Where you need to gather
A conference room, lunchroom, or any space with a whiteboard or with room to set up a giant notepad and easel will do. The idea is to find a space that’s quiet and free from interruptions and to block out enough time to walk through the process. And if sequestering in peace isn’t feasible? Consider going off-site for a half-day to complete this exercise without distraction. It really is that important.
SWOT analysis template
Now that you have the what, who, and where covered, here’s the how: Set up a simple matrix like the one shown below, and label each quadrant to correspond to the four components of SWOT:
You can capture the information manually on a hand-drawn chart, or create a digital version. Be sure to save your work (if digital), or snap a few photos of your completed SWOT analysis chart (if manual) before it is erased or discarded so you’ll have something to refer back to when you’re ready to take action on the information you’ve gathered.
Before deconstructing the SWOT matrix
Before you begin the work of deconstructing the quadrants that comprise the SWOT matrix, it’s a good idea to agree on some operating instructions. Please avoid some of the pitfalls and common SWOT analysis mistakes that can derail your efforts before you even begin.
Things to avoid during SWOT analysis:
- Adding long lists
- Overestimating strengths
- Generalizing factors
- Brushing over weaknesses
As you move through each quadrant, keep these additional tips in mind:
- Address both qualitative and quantitative items.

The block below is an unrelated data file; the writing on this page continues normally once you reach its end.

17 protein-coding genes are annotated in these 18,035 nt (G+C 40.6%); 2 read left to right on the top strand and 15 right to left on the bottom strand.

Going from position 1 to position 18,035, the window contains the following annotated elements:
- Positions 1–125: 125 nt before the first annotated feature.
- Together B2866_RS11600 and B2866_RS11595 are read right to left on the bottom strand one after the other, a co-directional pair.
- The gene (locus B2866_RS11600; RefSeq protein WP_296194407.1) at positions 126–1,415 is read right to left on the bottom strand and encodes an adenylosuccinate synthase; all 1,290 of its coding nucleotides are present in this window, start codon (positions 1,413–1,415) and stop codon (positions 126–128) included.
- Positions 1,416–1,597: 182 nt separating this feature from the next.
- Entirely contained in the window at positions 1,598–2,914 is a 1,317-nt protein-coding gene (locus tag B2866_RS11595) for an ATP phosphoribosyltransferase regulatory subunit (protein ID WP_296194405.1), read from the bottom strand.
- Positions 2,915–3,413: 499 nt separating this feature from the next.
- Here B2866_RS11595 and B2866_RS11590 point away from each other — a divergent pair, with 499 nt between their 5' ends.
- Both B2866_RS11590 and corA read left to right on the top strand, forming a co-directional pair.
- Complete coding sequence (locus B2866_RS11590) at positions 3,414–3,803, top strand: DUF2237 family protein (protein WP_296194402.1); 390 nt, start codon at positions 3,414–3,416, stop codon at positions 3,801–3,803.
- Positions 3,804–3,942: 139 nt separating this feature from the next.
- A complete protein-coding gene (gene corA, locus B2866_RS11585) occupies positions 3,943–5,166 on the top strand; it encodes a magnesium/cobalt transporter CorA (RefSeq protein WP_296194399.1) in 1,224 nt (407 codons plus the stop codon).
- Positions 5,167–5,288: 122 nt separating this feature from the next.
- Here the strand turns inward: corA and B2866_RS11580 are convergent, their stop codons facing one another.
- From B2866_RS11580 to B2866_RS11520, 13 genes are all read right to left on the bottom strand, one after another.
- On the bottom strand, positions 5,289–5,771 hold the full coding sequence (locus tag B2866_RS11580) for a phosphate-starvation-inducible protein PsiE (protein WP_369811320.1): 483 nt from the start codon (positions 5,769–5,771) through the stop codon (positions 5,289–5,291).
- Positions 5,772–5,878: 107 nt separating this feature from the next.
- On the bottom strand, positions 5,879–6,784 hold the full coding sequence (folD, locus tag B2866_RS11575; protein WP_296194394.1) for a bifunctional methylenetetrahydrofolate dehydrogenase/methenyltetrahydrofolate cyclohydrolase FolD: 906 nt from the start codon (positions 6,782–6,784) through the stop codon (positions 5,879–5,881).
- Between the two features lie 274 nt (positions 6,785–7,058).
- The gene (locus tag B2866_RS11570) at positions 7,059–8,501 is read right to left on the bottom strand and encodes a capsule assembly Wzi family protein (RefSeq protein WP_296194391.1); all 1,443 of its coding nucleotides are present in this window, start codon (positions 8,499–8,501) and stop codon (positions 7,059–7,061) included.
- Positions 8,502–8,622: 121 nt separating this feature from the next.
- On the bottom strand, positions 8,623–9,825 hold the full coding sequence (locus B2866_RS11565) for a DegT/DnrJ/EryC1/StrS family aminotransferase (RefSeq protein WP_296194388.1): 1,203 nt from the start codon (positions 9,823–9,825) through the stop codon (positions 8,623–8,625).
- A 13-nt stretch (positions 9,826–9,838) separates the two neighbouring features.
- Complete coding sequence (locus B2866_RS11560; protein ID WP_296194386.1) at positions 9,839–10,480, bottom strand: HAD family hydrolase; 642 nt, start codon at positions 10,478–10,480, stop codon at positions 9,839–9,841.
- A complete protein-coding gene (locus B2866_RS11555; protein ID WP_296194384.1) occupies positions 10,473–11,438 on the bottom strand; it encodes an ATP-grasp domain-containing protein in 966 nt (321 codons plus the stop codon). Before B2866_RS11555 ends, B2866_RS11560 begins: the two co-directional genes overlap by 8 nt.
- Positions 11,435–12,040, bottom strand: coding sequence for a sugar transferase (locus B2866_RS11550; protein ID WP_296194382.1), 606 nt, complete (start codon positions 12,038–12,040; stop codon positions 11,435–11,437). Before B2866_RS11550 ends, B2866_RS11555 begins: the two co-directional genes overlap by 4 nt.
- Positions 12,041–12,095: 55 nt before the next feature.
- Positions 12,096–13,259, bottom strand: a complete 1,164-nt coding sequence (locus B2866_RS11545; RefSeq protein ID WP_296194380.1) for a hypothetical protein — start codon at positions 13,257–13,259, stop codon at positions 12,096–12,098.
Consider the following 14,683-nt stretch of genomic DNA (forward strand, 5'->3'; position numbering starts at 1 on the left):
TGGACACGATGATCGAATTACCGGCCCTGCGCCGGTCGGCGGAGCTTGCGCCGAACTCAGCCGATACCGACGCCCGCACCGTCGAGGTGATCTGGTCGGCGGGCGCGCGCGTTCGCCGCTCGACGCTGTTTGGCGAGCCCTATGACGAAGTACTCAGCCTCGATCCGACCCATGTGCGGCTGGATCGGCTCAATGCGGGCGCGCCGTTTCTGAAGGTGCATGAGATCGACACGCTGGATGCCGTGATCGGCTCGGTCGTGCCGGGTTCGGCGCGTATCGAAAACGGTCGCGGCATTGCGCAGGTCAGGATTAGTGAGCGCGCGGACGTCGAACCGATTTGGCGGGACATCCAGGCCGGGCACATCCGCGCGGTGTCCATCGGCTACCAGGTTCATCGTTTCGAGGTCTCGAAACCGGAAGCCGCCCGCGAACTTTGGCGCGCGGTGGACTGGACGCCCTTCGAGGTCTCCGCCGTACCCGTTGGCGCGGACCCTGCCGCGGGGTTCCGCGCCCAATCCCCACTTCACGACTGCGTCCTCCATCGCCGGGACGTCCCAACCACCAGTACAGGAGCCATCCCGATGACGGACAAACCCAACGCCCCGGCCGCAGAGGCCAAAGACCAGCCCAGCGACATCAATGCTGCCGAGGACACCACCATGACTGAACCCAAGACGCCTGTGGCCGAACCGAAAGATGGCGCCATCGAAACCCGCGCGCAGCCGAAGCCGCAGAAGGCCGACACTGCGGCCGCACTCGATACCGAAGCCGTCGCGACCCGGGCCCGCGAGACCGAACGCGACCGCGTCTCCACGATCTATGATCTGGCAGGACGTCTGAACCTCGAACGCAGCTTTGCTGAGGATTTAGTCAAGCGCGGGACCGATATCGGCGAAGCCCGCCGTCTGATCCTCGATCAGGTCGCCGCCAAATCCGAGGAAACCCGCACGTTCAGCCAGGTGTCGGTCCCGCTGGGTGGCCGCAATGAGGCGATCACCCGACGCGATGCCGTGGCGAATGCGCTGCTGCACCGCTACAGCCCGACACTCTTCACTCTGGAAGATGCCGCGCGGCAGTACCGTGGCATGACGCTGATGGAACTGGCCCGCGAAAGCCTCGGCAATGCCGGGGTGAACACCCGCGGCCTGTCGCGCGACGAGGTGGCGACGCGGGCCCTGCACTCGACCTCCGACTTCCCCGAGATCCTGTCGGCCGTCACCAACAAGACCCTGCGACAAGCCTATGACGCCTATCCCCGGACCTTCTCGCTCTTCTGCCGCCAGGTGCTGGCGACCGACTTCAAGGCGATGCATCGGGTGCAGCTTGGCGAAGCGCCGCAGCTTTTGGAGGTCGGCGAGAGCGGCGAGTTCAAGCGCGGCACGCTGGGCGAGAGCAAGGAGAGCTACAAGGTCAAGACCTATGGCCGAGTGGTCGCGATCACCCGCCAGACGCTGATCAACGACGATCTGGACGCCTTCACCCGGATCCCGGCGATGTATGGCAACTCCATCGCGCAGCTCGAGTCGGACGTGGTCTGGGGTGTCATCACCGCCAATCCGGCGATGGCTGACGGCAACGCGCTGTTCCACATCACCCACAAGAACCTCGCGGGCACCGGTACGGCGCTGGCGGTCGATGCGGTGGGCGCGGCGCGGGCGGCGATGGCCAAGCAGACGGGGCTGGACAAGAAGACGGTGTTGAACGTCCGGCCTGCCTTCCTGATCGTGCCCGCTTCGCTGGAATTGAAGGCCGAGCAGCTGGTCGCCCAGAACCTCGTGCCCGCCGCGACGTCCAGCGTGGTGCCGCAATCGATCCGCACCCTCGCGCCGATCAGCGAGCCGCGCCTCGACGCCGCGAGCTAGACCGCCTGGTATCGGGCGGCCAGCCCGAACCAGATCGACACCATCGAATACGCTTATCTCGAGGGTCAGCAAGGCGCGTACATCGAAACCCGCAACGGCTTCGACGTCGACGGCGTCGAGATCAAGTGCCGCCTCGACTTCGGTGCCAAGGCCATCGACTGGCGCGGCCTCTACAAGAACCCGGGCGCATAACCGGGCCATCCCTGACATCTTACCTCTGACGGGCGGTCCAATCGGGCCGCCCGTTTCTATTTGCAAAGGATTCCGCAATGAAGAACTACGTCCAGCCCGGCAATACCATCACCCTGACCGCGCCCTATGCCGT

- Think about how to rank items in order of importance, such as establishing KPIs or other relevant metrics/measures. This will help you decide what to tackle first when creating your strategy.
Understanding the four quadrants of the SWOT analysis matrix
Now it’s time to put pen to paper (or pixels to printer) and begin filling out each section of your SWOT analysis matrix. In the sections that follow, we’ve unpacked each SWOT component a bit to help you get the process started.
Identify what your team or your business does well. Include resources that keep you at an advantage over your competitors. Note what differentiates your business from similar organizations. And include positive attributes that are unique to your team or organization.
Document areas for improvement and changes you can make internally to improve overall results. It’s important to be both objective and honest, so if you’re a team of one, consider asking others outside of your business to weigh in. You can create a survey to share with customers (useful for collecting information for all areas that comprise the SWOT matrix), or if you’re part of a large enterprise, solicit feedback from another team in the organization.
Identify trends or other changes in the marketplace that have the potential to become opportunities to help you grow your operation. Factors such as fluctuations in customer demographics, or regulatory changes can help you uncover untapped opportunities that you can turn into strengths.